Gordon Samuels Professor of Law and Social Theory Martin Krygier has been recognised for his significant service to legal education and to professional associations.

“I think some of the things I have written about in the public debate are the things that have mattered most to me,” UNSW law professor Dr Krygier says. 

The UNSW lecturer is one of the world’s leading theorists on the rule of law. 

And on Australia Day he was appointed a Member of the Order of Australia (AM) for dedicating more than 40 years to keeping the conversation of democracy alive. 

“It’s an honour,” Dr Krygier says about the AM.

“Plus, there is an element of vanity - when I get the pin, it would be lovely to wear,” he says with a smile.

Dr Krygier’s response to receiving the accolade is evident in the modest quality he often displays towards his selfless achievements. 

His friends have described him as someone with an “irrepressible, wry sense of humour” with an “intense, humane concern” for issues that affect the quality of a society and life in it. 

There is no doubting the improvements Dr Krygier has made in the world.

But the seeds of Dr Krygier's contempt towards totalitarian regimes have grown from stories personal to his family history. 

His parents narrowly escaped the death camps by fleeing to Australia after Germans invaded their home country Poland in September 1939. His mother’s parents were murdered by Nazis in Warsaw.  

And although Dr Krygier was born in Australia, where he led a “fairly pleasant and easy” childhood, his disdain towards authoritarianism festered.

But rather than turn his anger inwards, a young Martin absorbed himself in knowledge and the politics of his household growing up in Sydney’s eastern beachside suburb Bondi.

His father, Richard Krygier, also established the anti-communist Quadrant Magazine in 1956.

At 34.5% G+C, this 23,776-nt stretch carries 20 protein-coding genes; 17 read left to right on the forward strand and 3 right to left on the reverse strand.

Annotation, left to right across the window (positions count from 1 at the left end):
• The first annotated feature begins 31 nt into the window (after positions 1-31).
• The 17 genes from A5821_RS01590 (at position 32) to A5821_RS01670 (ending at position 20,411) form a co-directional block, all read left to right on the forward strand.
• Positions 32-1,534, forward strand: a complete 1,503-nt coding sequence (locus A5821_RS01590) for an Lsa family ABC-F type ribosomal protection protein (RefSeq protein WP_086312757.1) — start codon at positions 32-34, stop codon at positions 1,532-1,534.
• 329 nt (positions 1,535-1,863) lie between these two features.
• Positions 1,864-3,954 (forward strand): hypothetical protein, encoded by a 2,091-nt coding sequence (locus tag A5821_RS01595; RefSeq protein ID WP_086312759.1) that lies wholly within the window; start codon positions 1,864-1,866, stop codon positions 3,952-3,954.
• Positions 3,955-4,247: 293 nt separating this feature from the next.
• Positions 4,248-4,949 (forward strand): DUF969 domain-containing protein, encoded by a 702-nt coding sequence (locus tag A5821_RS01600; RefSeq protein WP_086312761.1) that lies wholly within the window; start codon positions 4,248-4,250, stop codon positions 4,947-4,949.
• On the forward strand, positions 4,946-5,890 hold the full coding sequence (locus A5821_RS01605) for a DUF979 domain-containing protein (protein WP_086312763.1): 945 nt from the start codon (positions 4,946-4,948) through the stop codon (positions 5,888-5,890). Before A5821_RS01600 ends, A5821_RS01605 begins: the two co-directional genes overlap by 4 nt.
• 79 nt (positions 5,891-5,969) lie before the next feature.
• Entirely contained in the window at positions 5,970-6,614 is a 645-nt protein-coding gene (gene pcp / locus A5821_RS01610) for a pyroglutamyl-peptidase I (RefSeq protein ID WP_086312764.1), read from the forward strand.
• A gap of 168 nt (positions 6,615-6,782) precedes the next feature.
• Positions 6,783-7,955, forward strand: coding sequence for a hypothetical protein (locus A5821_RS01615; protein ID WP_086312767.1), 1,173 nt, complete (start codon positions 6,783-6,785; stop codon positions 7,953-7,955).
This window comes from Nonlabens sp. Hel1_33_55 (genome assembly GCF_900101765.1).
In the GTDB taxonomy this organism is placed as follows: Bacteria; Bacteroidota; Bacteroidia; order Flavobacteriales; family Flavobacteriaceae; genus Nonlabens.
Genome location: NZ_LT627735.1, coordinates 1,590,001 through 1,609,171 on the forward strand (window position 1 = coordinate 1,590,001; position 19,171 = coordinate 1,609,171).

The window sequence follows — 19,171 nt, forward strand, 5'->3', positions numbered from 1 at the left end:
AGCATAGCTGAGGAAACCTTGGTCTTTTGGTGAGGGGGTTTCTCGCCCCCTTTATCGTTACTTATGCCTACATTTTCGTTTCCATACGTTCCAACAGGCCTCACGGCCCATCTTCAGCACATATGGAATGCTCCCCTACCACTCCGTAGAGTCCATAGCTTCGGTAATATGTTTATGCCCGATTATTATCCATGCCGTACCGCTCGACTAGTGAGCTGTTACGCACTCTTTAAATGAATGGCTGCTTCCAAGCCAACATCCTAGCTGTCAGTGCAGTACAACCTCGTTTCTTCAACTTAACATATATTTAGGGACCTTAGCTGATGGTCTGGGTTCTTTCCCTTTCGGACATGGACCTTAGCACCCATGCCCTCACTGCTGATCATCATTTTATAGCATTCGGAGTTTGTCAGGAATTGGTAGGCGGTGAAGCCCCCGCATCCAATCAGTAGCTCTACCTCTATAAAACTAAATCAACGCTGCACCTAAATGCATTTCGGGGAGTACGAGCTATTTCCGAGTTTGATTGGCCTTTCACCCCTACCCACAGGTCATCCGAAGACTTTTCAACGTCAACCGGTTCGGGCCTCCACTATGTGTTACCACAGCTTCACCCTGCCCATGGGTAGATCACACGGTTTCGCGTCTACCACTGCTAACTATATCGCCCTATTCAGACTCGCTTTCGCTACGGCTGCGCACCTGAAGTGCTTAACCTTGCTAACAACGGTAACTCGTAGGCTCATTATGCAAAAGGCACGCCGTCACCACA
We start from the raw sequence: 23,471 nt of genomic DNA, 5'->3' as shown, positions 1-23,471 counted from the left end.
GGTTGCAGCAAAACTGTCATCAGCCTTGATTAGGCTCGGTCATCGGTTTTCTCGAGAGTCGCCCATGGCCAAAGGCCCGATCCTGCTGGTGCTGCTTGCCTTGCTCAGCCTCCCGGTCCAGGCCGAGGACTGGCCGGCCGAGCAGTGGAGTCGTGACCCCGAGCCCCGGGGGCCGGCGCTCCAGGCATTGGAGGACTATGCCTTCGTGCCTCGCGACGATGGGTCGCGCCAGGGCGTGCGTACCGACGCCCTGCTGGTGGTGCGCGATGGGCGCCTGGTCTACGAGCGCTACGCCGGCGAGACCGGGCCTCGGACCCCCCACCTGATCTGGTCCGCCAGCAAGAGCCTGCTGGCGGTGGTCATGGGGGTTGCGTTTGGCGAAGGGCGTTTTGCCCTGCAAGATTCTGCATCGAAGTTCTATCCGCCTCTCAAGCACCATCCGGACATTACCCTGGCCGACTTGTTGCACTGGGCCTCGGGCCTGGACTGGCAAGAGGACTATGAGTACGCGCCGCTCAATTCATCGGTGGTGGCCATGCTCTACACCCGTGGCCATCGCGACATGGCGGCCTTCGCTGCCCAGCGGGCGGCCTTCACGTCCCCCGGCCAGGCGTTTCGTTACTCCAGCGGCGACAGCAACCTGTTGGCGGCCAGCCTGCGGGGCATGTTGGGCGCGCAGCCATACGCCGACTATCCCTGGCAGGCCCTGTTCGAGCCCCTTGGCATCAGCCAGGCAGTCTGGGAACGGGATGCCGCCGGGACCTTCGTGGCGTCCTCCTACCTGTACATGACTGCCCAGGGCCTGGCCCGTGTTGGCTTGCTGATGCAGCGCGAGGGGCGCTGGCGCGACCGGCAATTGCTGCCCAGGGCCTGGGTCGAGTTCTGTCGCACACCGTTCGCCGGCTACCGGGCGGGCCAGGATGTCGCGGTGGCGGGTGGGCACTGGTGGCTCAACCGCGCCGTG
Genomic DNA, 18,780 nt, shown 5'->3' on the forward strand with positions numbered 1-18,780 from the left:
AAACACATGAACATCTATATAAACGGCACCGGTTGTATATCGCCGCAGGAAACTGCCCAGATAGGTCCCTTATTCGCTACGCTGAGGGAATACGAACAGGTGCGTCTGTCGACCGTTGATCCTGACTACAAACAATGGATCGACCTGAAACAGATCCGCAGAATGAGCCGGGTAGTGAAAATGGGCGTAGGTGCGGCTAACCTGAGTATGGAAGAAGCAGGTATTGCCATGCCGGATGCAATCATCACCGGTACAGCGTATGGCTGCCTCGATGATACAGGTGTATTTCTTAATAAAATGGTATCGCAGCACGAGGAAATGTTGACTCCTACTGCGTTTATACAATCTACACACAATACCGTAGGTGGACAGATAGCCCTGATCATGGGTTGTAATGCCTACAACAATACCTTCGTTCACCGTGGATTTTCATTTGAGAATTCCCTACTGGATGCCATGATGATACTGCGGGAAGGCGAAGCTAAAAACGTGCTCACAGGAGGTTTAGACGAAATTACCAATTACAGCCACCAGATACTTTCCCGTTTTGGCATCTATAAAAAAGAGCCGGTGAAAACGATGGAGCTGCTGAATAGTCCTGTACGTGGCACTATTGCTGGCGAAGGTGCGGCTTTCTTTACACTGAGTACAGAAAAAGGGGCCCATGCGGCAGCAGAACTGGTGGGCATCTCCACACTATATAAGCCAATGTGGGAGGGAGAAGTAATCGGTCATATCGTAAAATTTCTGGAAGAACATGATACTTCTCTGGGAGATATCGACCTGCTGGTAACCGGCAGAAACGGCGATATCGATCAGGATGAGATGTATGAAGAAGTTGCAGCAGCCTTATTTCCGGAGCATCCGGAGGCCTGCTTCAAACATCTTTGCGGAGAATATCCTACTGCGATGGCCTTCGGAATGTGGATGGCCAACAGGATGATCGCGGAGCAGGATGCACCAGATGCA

“From about my late teens, I tried to know as much as I could about totalitarian regimes and then authoritarian regimes, and I hate them,” Dr Krygier says.

Dr Krygier went on to study and teach legal philosophy and sociology before being headhunted by the UNSW in 1981 to establish the now core curriculum subjects; legal theory, and law and social theory. 

To set up the courses, Dr Krygier sought inspiration from Philip Selznick, a leading sociologist and law professor at the University of California.  

As a result, the courses are now on the cutting edge of teaching UNSW students today to think about legal theory in a sociological and philosophical way.

“It's always an attempt to get across to students that this is really relevant for them,” Dr Krygier says.

“And if I've done that for some students, then I get the feeling that I have succeeded.”

But his work has not stopped at the local university lectern.

Dr Krygier has travelled extensively to countries such as post-cold war Poland, Hungary, and to Myanmar, to spread the word about the rule of law. 

Unfortunately, Poland has taken a huge backslide, with the government waging war on the judiciary since 2015.  Hungary has turned to semi-authoritarian rule. And he’s not all too pleased at the lack of action by Myanmar’s de-facto leader Aung San Suu Kyi, who he met in 2013, to help the Rohingya muslim minority.

“She has tried to minimise the egregiousness of what has been done to these people,” Dr Krygier says.

“Whether that’s because she's trapped and the army is really running the show, I just don’t know.”

Dr Krygier has spoken at countless conventions, meetings, global conferences and influential academic and intellectual forums. 

So when asked which of his other achievements he is most proud of, Dr Krygier rises from his seat, pulls a text from a nearby bookshelf and hands me the prestigious Hague Journal on the Rule of Law. 

“At a conference in Pisa last October, a bunch of friendly conspirators revealed they had concocted a double issue of this journal which contains 35 articles in honour of me. I was and remain bewildered. And delighted.” 

The next glossy text he hands over is titled Between Fear and Hope, and in it are the transcripts of the series of Boyer lectures he delivered in 1997.

“I think some of the things I have written about in the public debate are the things that have mattered most to me,” Dr Krygier says.

“That year the stolen children report came out and the One Nation Party was formed.”

“So I decided to make those Boyer lectures about how to think about matters of public values, in particular things about migration, race and indigenous peoples.”

Dr Krygier today supervises UNSW PhD students in his role as Gordon Samuels Professor of Law and Social Theory in the Faculty of Law.  He is also an Adjunct Professor in the Regulatory Network, Australian National University.  And a professor at the Institute for Philosophy and Sociology at the Polish Academy of Sciences.

He has also been a visiting fellow/professor at some of the world’s top universities, including Oxford, Stanford, Edinburgh, Poland, Central European University, and the University of California to name only a few.

MENTIONS
Martin Krygier